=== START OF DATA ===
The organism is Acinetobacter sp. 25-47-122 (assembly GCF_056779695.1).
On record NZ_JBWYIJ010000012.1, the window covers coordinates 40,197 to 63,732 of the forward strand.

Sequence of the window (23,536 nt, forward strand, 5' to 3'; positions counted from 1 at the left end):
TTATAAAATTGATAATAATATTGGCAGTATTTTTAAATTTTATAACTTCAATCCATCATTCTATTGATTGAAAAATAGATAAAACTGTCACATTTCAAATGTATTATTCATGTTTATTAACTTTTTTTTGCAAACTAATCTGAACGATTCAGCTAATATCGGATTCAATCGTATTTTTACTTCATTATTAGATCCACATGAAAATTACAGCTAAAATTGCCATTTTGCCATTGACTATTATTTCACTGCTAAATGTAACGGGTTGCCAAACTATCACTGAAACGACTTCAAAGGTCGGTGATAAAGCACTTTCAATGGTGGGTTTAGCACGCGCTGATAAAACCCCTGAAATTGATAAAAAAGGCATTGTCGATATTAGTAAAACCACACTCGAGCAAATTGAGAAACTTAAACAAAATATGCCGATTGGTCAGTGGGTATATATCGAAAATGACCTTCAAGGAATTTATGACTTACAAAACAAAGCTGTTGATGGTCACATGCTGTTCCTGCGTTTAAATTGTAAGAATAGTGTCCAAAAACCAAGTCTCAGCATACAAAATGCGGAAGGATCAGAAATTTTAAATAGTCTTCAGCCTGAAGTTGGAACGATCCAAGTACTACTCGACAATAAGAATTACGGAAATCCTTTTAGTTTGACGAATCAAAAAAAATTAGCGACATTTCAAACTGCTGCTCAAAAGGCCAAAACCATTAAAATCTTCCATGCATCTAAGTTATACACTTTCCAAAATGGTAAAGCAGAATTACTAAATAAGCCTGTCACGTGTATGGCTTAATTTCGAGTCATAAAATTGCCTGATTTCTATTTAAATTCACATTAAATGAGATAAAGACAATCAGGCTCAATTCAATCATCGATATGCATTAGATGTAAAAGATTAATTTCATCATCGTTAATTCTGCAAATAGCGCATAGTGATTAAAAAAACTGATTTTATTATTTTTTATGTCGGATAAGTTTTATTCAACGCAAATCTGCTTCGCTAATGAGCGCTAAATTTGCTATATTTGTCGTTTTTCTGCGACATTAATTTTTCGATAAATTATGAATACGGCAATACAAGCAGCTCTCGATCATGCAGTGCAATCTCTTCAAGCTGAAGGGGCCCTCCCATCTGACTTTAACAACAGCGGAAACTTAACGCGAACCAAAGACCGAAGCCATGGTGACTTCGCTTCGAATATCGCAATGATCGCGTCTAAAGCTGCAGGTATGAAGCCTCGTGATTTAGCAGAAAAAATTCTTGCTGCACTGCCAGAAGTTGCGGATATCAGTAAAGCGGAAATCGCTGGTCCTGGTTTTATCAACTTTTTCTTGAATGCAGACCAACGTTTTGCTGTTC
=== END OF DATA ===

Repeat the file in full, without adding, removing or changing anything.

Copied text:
The organism is Acinetobacter sp. 25-47-122 (assembly GCF_056779695.1).
On record NZ_JBWYIJ010000012.1, the window covers coordinates 40,197 to 63,732 of the forward strand.

Sequence of the window (23,536 nt, forward strand, 5' to 3'; positions counted from 1 at the left end):
TTATAAAATTGATAATAATATTGGCAGTATTTTTAAATTTTATAACTTCAATCCATCATTCTATTGATTGAAAAATAGATAAAACTGTCACATTTCAAATGTATTATTCATGTTTATTAACTTTTTTTTGCAAACTAATCTGAACGATTCAGCTAATATCGGATTCAATCGTATTTTTACTTCATTATTAGATCCACATGAAAATTACAGCTAAAATTGCCATTTTGCCATTGACTATTATTTCACTGCTAAATGTAACGGGTTGCCAAACTATCACTGAAACGACTTCAAAGGTCGGTGATAAAGCACTTTCAATGGTGGGTTTAGCACGCGCTGATAAAACCCCTGAAATTGATAAAAAAGGCATTGTCGATATTAGTAAAACCACACTCGAGCAAATTGAGAAACTTAAACAAAATATGCCGATTGGTCAGTGGGTATATATCGAAAATGACCTTCAAGGAATTTATGACTTACAAAACAAAGCTGTTGATGGTCACATGCTGTTCCTGCGTTTAAATTGTAAGAATAGTGTCCAAAAACCAAGTCTCAGCATACAAAATGCGGAAGGATCAGAAATTTTAAATAGTCTTCAGCCTGAAGTTGGAACGATCCAAGTACTACTCGACAATAAGAATTACGGAAATCCTTTTAGTTTGACGAATCAAAAAAAATTAGCGACATTTCAAACTGCTGCTCAAAAGGCCAAAACCATTAAAATCTTCCATGCATCTAAGTTATACACTTTCCAAAATGGTAAAGCAGAATTACTAAATAAGCCTGTCACGTGTATGGCTTAATTTCGAGTCATAAAATTGCCTGATTTCTATTTAAATTCACATTAAATGAGATAAAGACAATCAGGCTCAATTCAATCATCGATATGCATTAGATGTAAAAGATTAATTTCATCATCGTTAATTCTGCAAATAGCGCATAGTGATTAAAAAAACTGATTTTATTATTTTTTATGTCGGATAAGTTTTATTCAACGCAAATCTGCTTCGCTAATGAGCGCTAAATTTGCTATATTTGTCGTTTTTCTGCGACATTAATTTTTCGATAAATTATGAATACGGCAATACAAGCAGCTCTCGATCATGCAGTGCAATCTCTTCAAGCTGAAGGGGCCCTCCCATCTGACTTTAACAACAGCGGAAACTTAACGCGAACCAAAGACCGAAGCCATGGTGACTTCGCTTCGAATATCGCAATGATCGCGTCTAAAGCTGCAGGTATGAAGCCTCGTGATTTAGCAGAAAAAATTCTTGCTGCACTGCCAGAAGTTGCGGATATCAGTAAAGCGGAAATCGCTGGTCCTGGTTTTATCAACTTTTTCTTGAATGCAGACCAACGTTTTGCTGTTC